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In Trump’s America, Seattle workers can lead

A 2014 May Day rally in Seattle emphasized workers' rights and protection of immigrants. Credit: Scott Lum/Flickr

Within the local labor movement, we often joke that they should move AFL-CIO headquarters from D.C. to Seattle, because this is where workers have learned to ask for what we really want. And it’s where workers are committed to fight until we win it. Now facing a Trump presidency, perhaps we should divest all of American progressive politics from D.C., bringing it to Seattle. Workers need a power center to stand against the “anti-worker Trump hate-machine.”

In the last year, we’ve been building a worker-centric populist agenda in the region to contrast with the right-wing populism that delivered a Trump presidency. In the 20th century, it was unions that ensured American workers made living wages and had a high quality of life, not the right wing. It is the unions and progressives that are delivering a successful populist agenda in our region today. Trump’s right-wing populism is just a campaign promise. It’s going to be easier for him to come through on his hateful rhetoric during the campaign than on high-wage jobs.

It’s up to us to keep the progressive momentum going in Puget Sound. When the drivers at Uber and Lyft formed the App Based Drivers Association in partnership with Teamsters Local 117 to stand up for themselves as the tech market tries to erode worker rights, they rocked the international media. Here was a perspective so personal and real, and proof that an institution like the Teamsters, who’ve been around so long that they have a horse in their logo, can adapt and be at the tip of modern equity movements. While the Teamsters resourced a movement of mostly people of color, mostly immigrant drivers, the Democratic Party nationally continued to prioritize its relationship with wealthy donors.

It was nightmarish to see David Plouffe, who helped elect President Barack Obama and remains a top influencer in the national Democratic Party, show up in Seattle on the Uber payroll to try to shut down the Uber and Lyft drivers’ effort to form a union. You can’t win workers’ hearts and crush them at the same time. That’s a conflict of interest, it’s hypocrisy, and it lost Hillary Clinton the presidency.

Trump was able to appeal to desperate workers, as desperate in the deindustrialized Mid-West as an Uber driver living in Yesler Terrace, and to say that Clinton and the Democratic Party are elitists who don’t care about working people. Take that and add white supremacy, appealing to people’s darkest fears and desires, and you have the right-wing populist platform that won the presidency.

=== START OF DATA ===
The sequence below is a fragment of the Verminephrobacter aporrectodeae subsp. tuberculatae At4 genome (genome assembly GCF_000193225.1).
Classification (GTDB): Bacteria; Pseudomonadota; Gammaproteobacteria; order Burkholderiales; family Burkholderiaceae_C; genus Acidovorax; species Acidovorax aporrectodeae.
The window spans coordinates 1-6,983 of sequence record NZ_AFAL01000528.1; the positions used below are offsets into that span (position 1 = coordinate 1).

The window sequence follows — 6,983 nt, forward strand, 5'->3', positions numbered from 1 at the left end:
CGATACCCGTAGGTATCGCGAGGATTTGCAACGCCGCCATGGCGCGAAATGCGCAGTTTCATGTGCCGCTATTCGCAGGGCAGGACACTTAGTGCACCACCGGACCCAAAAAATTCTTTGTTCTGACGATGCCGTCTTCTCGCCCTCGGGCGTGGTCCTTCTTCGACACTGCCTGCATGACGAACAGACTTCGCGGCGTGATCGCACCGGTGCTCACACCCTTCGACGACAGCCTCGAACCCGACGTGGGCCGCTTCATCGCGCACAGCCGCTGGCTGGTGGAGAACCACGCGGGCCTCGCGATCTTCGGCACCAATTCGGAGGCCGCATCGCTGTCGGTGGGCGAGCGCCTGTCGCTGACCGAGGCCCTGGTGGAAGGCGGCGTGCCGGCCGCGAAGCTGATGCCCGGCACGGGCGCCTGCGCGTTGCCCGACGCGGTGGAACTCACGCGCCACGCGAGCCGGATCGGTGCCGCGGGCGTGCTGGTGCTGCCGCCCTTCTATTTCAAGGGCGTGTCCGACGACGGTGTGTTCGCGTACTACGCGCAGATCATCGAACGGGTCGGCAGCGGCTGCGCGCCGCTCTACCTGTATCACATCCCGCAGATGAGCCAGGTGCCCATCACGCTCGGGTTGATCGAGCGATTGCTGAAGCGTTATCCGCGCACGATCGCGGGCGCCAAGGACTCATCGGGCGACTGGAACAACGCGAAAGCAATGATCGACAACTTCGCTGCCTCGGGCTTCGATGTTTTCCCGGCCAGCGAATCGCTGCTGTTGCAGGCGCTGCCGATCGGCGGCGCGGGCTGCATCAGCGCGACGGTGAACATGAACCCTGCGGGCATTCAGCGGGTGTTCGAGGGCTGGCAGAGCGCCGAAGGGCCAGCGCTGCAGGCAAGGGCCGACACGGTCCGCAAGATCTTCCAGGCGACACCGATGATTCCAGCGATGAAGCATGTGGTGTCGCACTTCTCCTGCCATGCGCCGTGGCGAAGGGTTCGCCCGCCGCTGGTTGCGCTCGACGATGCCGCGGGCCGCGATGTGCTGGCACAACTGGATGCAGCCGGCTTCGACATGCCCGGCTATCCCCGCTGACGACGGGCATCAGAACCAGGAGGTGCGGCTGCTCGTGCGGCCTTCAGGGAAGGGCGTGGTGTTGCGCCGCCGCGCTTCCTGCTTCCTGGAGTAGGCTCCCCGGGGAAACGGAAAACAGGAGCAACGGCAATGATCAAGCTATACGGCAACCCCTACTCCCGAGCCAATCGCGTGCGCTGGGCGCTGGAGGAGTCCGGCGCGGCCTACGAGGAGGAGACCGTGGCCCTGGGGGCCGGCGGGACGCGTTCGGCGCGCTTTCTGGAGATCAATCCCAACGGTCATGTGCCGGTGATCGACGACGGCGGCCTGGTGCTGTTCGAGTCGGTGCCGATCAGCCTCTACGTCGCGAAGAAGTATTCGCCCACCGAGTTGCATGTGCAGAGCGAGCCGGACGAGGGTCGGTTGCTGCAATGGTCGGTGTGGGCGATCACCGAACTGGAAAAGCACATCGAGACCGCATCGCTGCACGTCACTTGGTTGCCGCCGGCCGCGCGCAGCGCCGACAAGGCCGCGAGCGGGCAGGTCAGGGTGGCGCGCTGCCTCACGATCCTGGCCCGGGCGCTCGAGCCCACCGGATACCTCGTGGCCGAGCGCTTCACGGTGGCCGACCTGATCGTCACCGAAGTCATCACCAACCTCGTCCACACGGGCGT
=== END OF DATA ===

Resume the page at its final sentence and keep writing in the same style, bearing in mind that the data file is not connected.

The Democrats are a party in crisis, a fixer-upper, ours for the taking. If you are a worker, an immigrant, a civil rights activist, an environmental freedom fighter, it’s time to take the Democratic Party back from the likes of Uber. David Plouffe can go become a Republican, and we can reboot this party in King County and spread our inclusive vision of progressive populism, the true counter to elitism.

Puget Sound can provide an alternative, and it’s time to step it up and show American workers how to win. On the solidarity front, that means fighting for paid family leave in 2017, for all workers; it means stopping deportations, religious registry, hate crimes. Anyone who engages in this kind of fascism in King County must meet opposition from organized labor. As the Trump alternative, we are engaging union climate scientists from UAW Local 4121 at the University of Washington to educate workers on climate change and what policies workers should support to keep carbon out of our atmosphere and make sure the transition to a clean energy economy includes justice for workers and their communities.

Construction growth also needs to be inclusive and create apprenticeships for people from all walks of life. This is accomplished through community workforce and community benefit agreements, and targeted local-hire policies. In the tech industry, every tech worker — from those writing code to those delivering Amazon Prime packages — deserves an outlet where they can push for their needs on the job.

Trump won. He told just enough people in just the right places that they constituted a “forgotten working class” and that he would have their back. It’s true that enough white people got their fears stroked just right and voted for this guy, but there is no “white working class.” The working class is made of people from every race on earth, we speak every language, we do every kind of job imaginable. We drive the bus, teach the kids, heal the sick, make the airplanes, build the bridges, and so much more.

Let’s continue to be aware, united and aggressive in Puget Sound and let the rest of the country see how it’s done. Then we can wake up from this nightmare in four years with the momentum to face the future with dignity and ambition.

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